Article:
19. Hi…been lurking here a while. First time poster! Just finished Neal Stephenson’s ‘Snow Crash’. All I can say is that is one cool dude. Reading Ursula K Leguin’s ‘World’s of Exile and Illusion’. I can’t say anything about her that hasn’t already been said. The thing I appreciate most about her works is that she assumes her readers are intelligent and capable of piecing stories together with little clues of history or politics here and there. She does not waste words when she knows her readers can fill in the blanks..instead every word she writes paints rich, complicated characters and worlds that fully draw you in.

  20. “The Namesake” by Jhumpa Lahiri took me through the immigration and assimilation of an Indian family to life in America. She brings the family alive with details that make a picture in the mind; yet it is the story of all immigration and assimilation, too.

  21. Currently reading: “Shitstorm” by Lenore Taylor and David Uren. The title comes from the phrase included in a press conference given by Australia’s (now ex) Prime Minister. The book describes how Australia got through the Global Financial Collapse in 2007/2008 in better shape than any other developed nation.

    Just finished: “The Big Short” by Michael Lewis. An excellent book on the GFC, and those that foresaw it coming and profited by it.

    Highly recommended: “Reinventing the Bazaar: A Natural History of Markets” by John McMillan. This is an excellent book on markets and economics. It is not a thick and heavy book, and is an excellent introduction into how markets work, why they are a solution to many problems, and when they do not work. It is also an excellent book on why communism (planned economies) fail.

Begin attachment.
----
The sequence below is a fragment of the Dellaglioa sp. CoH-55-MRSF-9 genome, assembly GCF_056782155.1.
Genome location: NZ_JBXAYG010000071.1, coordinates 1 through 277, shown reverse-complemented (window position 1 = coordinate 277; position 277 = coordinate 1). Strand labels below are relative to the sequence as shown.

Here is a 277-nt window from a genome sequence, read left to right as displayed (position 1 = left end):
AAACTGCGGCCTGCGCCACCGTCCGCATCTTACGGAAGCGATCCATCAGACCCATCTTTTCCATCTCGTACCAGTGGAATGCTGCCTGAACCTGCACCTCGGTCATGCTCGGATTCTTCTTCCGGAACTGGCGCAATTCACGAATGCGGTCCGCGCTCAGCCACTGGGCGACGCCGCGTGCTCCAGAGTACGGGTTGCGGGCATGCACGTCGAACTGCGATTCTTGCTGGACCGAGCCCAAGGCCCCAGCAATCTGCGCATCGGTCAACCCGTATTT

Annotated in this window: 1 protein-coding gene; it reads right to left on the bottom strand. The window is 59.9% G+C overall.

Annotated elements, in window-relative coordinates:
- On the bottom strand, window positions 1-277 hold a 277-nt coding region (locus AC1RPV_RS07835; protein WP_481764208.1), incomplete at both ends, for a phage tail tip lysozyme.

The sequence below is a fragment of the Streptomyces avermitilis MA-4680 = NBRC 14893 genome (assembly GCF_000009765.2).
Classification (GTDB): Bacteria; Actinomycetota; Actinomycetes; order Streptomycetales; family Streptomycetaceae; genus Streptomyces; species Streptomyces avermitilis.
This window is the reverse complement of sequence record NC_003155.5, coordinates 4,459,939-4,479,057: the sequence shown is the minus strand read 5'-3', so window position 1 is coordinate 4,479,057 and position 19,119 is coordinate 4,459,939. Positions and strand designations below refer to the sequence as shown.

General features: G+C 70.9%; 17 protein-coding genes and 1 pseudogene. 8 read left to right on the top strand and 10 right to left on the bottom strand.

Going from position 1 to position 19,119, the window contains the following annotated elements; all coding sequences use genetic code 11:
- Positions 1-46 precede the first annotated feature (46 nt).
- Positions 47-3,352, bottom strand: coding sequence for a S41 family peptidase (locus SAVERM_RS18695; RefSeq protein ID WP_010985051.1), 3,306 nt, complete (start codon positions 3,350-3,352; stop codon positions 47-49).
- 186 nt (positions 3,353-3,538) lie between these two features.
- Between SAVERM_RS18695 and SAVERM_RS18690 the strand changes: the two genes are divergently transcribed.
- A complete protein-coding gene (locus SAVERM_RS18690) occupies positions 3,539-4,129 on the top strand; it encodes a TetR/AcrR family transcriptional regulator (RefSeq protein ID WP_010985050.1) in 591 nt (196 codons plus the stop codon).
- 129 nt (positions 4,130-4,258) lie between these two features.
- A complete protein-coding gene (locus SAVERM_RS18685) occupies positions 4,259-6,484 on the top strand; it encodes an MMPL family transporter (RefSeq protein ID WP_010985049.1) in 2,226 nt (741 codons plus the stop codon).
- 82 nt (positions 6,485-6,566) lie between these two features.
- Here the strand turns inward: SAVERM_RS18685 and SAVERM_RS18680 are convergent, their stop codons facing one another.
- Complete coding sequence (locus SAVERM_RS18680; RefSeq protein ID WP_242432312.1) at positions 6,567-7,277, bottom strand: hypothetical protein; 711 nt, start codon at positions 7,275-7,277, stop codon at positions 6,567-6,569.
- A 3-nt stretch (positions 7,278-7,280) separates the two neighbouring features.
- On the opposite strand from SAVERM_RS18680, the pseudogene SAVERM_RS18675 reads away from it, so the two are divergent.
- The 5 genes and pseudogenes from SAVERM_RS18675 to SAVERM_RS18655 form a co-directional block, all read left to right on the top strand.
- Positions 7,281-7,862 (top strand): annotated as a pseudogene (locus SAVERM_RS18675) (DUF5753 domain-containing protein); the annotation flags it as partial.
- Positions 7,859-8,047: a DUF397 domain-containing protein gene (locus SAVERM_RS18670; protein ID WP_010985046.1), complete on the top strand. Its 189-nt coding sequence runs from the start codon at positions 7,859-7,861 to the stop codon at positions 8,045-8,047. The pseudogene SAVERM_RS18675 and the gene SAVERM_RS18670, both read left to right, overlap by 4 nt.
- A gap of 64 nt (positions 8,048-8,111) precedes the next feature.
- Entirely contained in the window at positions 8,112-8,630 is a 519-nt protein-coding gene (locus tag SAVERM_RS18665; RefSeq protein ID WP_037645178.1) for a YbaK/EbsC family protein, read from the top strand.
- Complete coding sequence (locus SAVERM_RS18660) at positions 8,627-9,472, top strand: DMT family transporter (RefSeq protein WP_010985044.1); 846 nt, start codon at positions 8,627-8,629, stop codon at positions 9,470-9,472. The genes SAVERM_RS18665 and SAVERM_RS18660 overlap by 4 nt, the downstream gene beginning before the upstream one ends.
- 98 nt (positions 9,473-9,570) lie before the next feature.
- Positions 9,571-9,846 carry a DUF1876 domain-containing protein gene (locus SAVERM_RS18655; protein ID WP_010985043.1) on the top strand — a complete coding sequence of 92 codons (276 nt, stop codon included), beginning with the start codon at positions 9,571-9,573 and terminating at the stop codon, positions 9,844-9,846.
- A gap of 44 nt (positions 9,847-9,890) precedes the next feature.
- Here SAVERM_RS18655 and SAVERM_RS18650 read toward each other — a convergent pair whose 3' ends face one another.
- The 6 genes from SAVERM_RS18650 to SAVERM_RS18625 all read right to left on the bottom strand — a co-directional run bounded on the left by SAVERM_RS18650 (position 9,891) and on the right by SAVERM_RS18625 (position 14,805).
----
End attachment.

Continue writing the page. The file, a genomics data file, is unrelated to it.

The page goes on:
22. I’m reading The Voyage of the Beagle, and I’m slowly but surely falling in love with the young Darwin! His curiosity, his energy, compassion, his analytical mindset, his humble gratitude, his language – and his admiration for good horsemanship 😉 makes Darwin, and his book swoonworthy. Really a good read.

  23. I’m actually re-reading the “Selfish Gene” right now. I had to go back through it after reading Norbert Wiener’s “Cybernetics: or control and communication in the animal and the machine.” I have no formal biology training, but as a engineer/mathematician I find the discussion on evolutionary stable strategies and the parallels to engineered systems endlessly fascinating.

    A novel I’ve recently read and greatly liked is the “Gospel According to Jesus Christ” by Jose Saramago. One reviewer described it as a version of the gospel written by an atheist.